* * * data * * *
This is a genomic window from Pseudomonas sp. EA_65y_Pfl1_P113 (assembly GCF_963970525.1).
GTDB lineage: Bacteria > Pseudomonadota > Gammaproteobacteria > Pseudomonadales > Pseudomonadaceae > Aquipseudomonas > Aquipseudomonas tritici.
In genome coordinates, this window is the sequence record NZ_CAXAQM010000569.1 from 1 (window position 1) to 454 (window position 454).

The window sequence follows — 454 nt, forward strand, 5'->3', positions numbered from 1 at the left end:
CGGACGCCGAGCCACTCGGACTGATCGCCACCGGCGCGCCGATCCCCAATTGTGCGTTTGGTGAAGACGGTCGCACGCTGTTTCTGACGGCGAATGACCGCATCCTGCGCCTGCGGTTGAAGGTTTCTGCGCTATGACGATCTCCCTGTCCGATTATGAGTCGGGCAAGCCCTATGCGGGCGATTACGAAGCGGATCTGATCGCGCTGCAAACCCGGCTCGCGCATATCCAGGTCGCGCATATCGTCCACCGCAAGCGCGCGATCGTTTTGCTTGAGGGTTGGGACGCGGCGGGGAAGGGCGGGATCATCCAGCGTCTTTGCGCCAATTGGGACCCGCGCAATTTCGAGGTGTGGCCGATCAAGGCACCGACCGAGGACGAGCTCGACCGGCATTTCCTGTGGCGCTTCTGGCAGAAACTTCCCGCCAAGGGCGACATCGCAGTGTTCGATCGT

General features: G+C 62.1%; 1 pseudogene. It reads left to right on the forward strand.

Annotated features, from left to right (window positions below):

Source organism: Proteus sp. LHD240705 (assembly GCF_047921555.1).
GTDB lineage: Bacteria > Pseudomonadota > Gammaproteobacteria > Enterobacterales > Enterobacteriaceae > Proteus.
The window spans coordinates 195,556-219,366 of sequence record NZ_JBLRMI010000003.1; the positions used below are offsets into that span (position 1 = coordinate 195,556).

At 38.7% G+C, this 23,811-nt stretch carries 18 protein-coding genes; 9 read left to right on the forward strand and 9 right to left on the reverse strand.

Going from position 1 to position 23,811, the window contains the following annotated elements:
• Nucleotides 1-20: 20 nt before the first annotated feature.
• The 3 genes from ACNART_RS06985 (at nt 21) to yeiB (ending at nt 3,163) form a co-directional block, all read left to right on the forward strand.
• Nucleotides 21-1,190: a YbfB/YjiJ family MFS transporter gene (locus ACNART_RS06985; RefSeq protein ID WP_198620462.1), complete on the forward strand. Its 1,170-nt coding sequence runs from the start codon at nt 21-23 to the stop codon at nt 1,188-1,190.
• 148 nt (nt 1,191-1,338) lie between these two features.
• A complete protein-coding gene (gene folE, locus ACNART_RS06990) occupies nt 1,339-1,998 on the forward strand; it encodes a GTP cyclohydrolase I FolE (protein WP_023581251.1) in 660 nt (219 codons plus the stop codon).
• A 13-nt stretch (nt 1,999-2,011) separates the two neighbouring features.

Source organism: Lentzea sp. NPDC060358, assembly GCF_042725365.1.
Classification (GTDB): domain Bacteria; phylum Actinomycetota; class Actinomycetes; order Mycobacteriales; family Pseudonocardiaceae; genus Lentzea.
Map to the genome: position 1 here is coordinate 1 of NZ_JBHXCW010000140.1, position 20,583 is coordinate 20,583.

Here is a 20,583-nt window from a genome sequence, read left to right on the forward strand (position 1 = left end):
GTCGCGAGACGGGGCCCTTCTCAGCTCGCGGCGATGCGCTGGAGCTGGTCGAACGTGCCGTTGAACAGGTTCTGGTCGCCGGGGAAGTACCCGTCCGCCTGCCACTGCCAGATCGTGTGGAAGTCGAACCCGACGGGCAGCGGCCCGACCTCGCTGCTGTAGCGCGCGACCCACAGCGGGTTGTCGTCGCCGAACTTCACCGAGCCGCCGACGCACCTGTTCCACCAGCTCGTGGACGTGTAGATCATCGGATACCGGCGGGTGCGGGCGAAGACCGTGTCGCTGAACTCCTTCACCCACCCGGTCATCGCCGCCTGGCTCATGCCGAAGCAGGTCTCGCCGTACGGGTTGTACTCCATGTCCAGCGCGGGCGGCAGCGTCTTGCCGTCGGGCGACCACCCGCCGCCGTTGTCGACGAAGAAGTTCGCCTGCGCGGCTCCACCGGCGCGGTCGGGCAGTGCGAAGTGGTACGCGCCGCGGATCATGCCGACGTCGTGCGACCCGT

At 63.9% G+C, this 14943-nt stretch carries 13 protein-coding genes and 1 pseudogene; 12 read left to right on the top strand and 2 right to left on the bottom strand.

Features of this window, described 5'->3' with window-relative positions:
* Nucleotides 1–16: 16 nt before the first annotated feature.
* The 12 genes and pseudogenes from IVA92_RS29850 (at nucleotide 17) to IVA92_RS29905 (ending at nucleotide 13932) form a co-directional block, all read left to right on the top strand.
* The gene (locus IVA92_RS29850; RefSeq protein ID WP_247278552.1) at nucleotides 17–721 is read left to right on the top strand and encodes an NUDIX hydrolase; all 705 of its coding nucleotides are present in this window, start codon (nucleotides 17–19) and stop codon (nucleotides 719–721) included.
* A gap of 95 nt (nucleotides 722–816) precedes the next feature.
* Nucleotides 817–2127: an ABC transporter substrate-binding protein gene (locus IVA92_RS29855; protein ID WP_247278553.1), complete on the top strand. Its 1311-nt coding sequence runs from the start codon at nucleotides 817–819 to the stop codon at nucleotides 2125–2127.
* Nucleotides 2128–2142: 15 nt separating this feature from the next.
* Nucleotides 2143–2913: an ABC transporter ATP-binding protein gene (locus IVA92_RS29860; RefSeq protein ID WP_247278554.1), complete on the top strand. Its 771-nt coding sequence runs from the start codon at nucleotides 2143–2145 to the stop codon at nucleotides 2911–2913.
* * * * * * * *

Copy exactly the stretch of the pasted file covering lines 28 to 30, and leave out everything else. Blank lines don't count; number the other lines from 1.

* The gene (locus IVA92_RS29850; RefSeq protein ID WP_247278552.1) at nucleotides 17–721 is read left to right on the top strand and encodes an NUDIX hydrolase; all 705 of its coding nucleotides are present in this window, start codon (nucleotides 17–19) and stop codon (nucleotides 719–721) included.
* A gap of 95 nt (nucleotides 722–816) precedes the next feature.
* Nucleotides 817–2127: an ABC transporter substrate-binding protein gene (locus IVA92_RS29855; protein ID WP_247278553.1), complete on the top strand. Its 1311-nt coding sequence runs from the start codon at nucleotides 817–819 to the stop codon at nucleotides 2125–2127.